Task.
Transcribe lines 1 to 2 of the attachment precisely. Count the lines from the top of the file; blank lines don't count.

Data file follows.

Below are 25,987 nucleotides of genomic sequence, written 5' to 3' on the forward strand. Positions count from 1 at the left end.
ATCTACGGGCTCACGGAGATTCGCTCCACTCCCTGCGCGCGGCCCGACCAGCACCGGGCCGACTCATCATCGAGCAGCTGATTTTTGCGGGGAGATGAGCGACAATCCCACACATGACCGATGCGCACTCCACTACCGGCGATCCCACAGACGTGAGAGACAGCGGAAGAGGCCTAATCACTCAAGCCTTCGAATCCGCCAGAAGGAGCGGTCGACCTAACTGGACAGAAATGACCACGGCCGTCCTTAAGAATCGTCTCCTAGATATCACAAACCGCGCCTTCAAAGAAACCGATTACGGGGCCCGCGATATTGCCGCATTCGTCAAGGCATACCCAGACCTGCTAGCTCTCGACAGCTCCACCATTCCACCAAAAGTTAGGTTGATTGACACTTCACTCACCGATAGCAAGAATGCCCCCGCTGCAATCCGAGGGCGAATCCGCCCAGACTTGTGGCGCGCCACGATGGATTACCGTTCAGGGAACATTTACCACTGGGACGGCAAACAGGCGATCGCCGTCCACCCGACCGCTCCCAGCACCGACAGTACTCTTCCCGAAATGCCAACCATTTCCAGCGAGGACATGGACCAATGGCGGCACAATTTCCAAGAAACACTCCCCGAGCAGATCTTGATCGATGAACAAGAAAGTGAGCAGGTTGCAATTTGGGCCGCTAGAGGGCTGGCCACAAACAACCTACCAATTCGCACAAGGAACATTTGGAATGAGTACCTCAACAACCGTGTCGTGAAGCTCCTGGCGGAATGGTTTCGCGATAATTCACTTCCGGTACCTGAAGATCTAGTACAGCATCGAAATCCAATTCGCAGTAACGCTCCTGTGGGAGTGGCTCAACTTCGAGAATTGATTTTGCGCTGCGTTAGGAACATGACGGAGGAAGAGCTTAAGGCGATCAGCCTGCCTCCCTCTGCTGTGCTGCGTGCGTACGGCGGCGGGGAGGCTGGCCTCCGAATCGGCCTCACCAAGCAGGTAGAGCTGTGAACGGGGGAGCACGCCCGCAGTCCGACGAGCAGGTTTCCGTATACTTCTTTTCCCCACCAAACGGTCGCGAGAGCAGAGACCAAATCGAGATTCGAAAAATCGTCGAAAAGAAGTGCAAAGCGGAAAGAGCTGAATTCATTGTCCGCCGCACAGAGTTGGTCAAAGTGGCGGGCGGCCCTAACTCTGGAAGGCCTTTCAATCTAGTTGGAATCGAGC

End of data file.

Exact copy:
Below are 25,987 nucleotides of genomic sequence, written 5' to 3' on the forward strand. Positions count from 1 at the left end.
ATCTACGGGCTCACGGAGATTCGCTCCACTCCCTGCGCGCGGCCCGACCAGCACCGGGCCGACTCATCATCGAGCAGCTGATTTTTGCGGGGAGATGAGCGACAATCCCACACATGACCGATGCGCACTCCACTACCGGCGATCCCACAGACGTGAGAGACAGCGGAAGAGGCCTAATCACTCAAGCCTTCGAATCCGCCAGAAGGAGCGGTCGACCTAACTGGACAGAAATGACCACGGCCGTCCTTAAGAATCGTCTCCTAGATATCACAAACCGCGCCTTCAAAGAAACCGATTACGGGGCCCGCGATATTGCCGCATTCGTCAAGGCATACCCAGACCTGCTAGCTCTCGACAGCTCCACCATTCCACCAAAAGTTAGGTTGATTGACACTTCACTCACCGATAGCAAGAATGCCCCCGCTGCAATCCGAGGGCGAATCCGCCCAGACTTGTGGCGCGCCACGATGGATTACCGTTCAGGGAACATTTACCACTGGGACGGCAAACAGGCGATCGCCGTCCACCCGACCGCTCCCAGCACCGACAGTACTCTTCCCGAAATGCCAACCATTTCCAGCGAGGACATGGACCAATGGCGGCACAATTTCCAAGAAACACTCCCCGAGCAGATCTTGATCGATGAACAAGAAAGTGAGCAGGTTGCAATTTGGGCCGCTAGAGGGCTGGCCACAAACAACCTACCAATTCGCACAAGGAACATTTGGAATGAGTACCTCAACAACCGTGTCGTGAAGCTCCTGGCGGAATGGTTTCGCGATAATTCACTTCCGGTACCTGAAGATCTAGTACAGCATCGAAATCCAATTCGCAGTAACGCTCCTGTGGGAGTGGCTCAACTTCGAGAATTGATTTTGCGCTGCGTTAGGAACATGACGGAGGAAGAGCTTAAGGCGATCAGCCTGCCTCCCTCTGCTGTGCTGCGTGCGTACGGCGGCGGGGAGGCTGGCCTCCGAATCGGCCTCACCAAGCAGGTAGAGCTGTGAACGGGGGAGCACGCCCGCAGTCCGACGAGCAGGTTTCCGTATACTTCTTTTCCCCACCAAACGGTCGCGAGAGCAGAGACCAAATCGAGATTCGAAAAATCGTCGAAAAGAAGTGCAAAGCGGAAAGAGCTGAATTCATTGTCCGCCGCACAGAGTTGGTCAAAGTGGCGGGCGGCCCTAACTCTGGAAGGCCTTTCAATCTAGTTGGAATCGAGC